Local resident Leslie Paulson Stryker offers a visual glimpse into this mountain community's origins through the photographic archives of the Crazy Mountain Museum. Stryker delves into the history and beauty of this rugged, picturesque, western town, showing through the years Big Timber's growth, industry, and sense of unity, which is alive and well in this lovely town to this day.
Big Timber, Montana (Images of America Series)by Leslie Paulson Stryker, Crazy Mountain Museum
Big Timber, watched over by the Crazy Mountains of Southwest Montana, has always been named for its natural surroundings. Big Timber was originally founded in the late 1800s. An Irish immigrant named the settlement Dornix, from the Gaelic word "durnog," which when translated means "a rock that fits in the hand and is handy for throwing," and there are indeed many
Big Timber, watched over by the Crazy Mountains of Southwest Montana, has always been named for its natural surroundings. Big Timber was originally founded in the late 1800s. An Irish immigrant named the settlement Dornix, from the Gaelic word "durnog," which when translated means "a rock that fits in the hand and is handy for throwing," and there are indeed many such rocks around the region. In 1883, however, when complications with the railroad forced the town to move to its present-day location, it was renamed Big Timber, for the grand and plentiful cottonwood trees along the banks of the nearby Boulder and Yellowstone Rivers. Pioneers began arriving in earnest around 1890, bringing with them sheep, and by 1892, Big Timber was among the world's largest exporters of wool. Later, when a fire devastated the town, the community stood together to rebuild.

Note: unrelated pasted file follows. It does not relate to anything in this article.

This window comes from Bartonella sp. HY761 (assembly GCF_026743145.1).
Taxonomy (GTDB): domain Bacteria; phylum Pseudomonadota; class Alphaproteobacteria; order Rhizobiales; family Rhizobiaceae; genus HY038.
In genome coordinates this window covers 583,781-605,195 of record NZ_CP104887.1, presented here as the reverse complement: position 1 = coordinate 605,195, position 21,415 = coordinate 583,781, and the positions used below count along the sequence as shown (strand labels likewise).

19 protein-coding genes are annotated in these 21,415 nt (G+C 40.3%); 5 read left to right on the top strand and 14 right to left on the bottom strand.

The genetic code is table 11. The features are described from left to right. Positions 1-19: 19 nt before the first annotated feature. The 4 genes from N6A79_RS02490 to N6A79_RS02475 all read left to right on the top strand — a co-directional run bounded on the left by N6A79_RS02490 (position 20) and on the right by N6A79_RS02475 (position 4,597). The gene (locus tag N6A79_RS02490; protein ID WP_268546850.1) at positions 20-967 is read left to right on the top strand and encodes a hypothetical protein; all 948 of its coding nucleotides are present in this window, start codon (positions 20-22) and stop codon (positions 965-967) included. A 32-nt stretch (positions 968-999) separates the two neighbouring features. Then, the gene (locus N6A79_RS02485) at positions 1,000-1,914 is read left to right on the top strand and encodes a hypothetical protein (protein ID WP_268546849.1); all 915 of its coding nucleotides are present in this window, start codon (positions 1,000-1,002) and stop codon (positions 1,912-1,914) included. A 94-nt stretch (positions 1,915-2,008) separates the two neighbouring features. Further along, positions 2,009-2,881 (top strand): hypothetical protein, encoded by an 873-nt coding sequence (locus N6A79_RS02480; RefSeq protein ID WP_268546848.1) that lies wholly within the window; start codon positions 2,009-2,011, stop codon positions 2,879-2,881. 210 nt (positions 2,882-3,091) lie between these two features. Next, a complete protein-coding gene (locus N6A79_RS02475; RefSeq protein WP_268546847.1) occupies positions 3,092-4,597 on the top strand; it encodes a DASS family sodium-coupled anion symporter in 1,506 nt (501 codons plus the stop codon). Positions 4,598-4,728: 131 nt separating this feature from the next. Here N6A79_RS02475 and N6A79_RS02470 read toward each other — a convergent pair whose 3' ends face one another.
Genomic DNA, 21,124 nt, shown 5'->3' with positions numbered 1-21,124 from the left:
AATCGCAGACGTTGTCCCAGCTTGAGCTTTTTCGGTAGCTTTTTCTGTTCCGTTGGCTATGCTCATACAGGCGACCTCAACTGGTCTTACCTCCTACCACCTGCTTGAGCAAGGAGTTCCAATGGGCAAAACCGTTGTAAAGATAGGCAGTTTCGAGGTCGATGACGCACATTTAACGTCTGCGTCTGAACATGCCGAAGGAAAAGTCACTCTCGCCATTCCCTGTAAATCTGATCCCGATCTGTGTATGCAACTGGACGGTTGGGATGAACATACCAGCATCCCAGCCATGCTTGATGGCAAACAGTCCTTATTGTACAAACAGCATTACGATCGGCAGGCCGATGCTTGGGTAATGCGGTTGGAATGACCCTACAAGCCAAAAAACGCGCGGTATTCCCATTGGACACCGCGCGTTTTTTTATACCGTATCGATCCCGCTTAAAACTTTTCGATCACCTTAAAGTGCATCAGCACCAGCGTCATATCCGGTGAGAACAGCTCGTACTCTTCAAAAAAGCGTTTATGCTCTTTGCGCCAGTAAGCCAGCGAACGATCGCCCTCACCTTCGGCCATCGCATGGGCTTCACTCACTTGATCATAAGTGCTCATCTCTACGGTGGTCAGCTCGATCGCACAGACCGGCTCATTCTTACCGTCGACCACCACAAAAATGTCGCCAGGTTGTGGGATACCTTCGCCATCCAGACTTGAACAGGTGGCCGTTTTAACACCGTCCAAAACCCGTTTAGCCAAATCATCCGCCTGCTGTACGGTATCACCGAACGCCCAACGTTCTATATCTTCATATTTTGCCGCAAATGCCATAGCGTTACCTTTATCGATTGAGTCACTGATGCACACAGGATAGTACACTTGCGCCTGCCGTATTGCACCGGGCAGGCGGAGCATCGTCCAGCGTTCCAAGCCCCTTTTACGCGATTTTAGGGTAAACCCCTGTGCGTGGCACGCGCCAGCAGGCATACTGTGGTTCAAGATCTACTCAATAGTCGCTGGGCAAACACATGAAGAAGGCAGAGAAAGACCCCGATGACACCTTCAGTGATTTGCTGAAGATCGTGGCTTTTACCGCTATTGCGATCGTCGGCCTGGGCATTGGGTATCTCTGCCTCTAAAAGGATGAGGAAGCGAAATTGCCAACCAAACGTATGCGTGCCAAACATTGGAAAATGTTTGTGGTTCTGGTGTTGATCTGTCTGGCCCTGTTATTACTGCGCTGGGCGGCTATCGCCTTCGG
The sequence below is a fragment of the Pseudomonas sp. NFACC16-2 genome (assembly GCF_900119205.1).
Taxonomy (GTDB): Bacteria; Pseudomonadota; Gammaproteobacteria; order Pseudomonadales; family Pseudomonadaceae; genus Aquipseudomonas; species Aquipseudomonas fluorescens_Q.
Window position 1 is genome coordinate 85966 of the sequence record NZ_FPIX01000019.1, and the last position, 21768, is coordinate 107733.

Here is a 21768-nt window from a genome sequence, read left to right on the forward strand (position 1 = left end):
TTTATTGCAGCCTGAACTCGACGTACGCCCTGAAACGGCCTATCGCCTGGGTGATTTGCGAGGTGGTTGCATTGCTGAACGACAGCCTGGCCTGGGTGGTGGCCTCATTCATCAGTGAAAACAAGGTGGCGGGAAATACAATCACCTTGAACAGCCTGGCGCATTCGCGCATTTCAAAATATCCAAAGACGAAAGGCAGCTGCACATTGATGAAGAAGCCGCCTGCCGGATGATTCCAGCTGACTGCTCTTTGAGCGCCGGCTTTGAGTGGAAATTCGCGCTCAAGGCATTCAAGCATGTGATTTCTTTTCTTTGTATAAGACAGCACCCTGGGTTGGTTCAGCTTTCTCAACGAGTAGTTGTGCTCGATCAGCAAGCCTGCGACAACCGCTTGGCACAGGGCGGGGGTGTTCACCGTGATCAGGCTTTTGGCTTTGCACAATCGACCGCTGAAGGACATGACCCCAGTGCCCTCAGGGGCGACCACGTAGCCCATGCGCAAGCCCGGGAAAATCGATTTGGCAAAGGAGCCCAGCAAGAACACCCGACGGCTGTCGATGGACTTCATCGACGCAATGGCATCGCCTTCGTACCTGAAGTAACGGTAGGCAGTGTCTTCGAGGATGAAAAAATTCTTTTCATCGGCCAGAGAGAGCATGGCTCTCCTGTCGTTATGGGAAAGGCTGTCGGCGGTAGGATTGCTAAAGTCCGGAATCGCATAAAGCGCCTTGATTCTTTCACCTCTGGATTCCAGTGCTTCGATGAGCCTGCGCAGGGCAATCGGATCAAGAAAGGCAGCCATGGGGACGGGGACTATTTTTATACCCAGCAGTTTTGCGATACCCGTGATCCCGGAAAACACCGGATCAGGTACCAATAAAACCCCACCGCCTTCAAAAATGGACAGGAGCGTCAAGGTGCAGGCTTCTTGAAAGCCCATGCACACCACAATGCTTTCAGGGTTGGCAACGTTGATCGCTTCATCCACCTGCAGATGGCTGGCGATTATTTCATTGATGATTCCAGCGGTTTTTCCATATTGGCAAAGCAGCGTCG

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Evening Chapter Two- The rain instantly soaks every cat it touches. It falls like a bazillion tiny needles, hitting everything beneath it with full force. A small, fluffy white shecat pads over to Thrasher, who is viscously lecturing us about how unforgivable cowardice is. "Thrasher," The middle-aged trainer mews. Her name is Minnie, and she is a favorite of us young cats. The trainers and leaders are usually the oldest, aside from Ancients. Lieutenents, however, cann be from seven moons up—although it's tough for a very young cat to get that role unless they are mature enough. Rose, Anne, Arty, and Nemo, for example, may get in. They are what we nickname "brains." Not cunning, really, just extremely intelligent. Fighters depend on one trait that is what trainers refer to as the "central strength." We base our jobs on that. Strong cats are often guardians. Swift cats usually end up as messangers or watchers. Cunning cats are often close to the leaders, supplying ideas. Lithe cats—thin but strong—are normally food-gatherers or recruiters. The Choosing will put us in our jobs. Minnie continues. "We should get these cats started on their jobs, right?" She asks gently, as if Thrasher might explode at the slightest provocation. "Yes." He grumbles, flattening his ears and looking away. "The humans are gone," she reasons. "So we must be even more prepared and on-guard." The shecat turns to us. "Time to be sorted into today's jobs. Gem, Heron, and Flame, would you all check on the kits and mothers, please? Arty and Leslie, go with them." The cats nod and leave. "Fionna, Hound, Daisy, Bobby, Mist, and Jone. You all check in with the Ancients. Bring them something to eat." The next group heads off. Bobby tosses a look over his golden-brown shoulder and dissappears around a corner. Minnie's pale blue gaze sweeps the crowd. "Skunk, Gunner, Hunt, Blade, Rayn, and Freddy," she decides. "You all search the surrounding buildings for food. We need some more." I look for my group and join them, then pad off. The nearest building—tall and made of brick—looms over us. We scramble through a shattered window, and I hear Hunt cursing about glass in his paw. We move on, following the tell-tale scent of food. A rat scurries by, and I chase it into the darkness. I hear hurried pawsteps behind me, following,but I don't stop. I lunge, overpowering the rat and killing it quickly. I turn, the rodent in my jaws, to see Gunner waiting. The gray and black tabby's blue eyes flash in the darkness. "Good catch," He meows. "Thanks," I mumble through my prey. We pad after the others, who left pawprints in the layer of dust on the floor. They have found a human food-making-place, and are looking around, curiously. A door that has food-scent wafting from behind it stands before us. "Blade, can you open that door?" Freddy asks. I nod, padding over to it. 'The humans are gone,' I remind myself. 'Right?'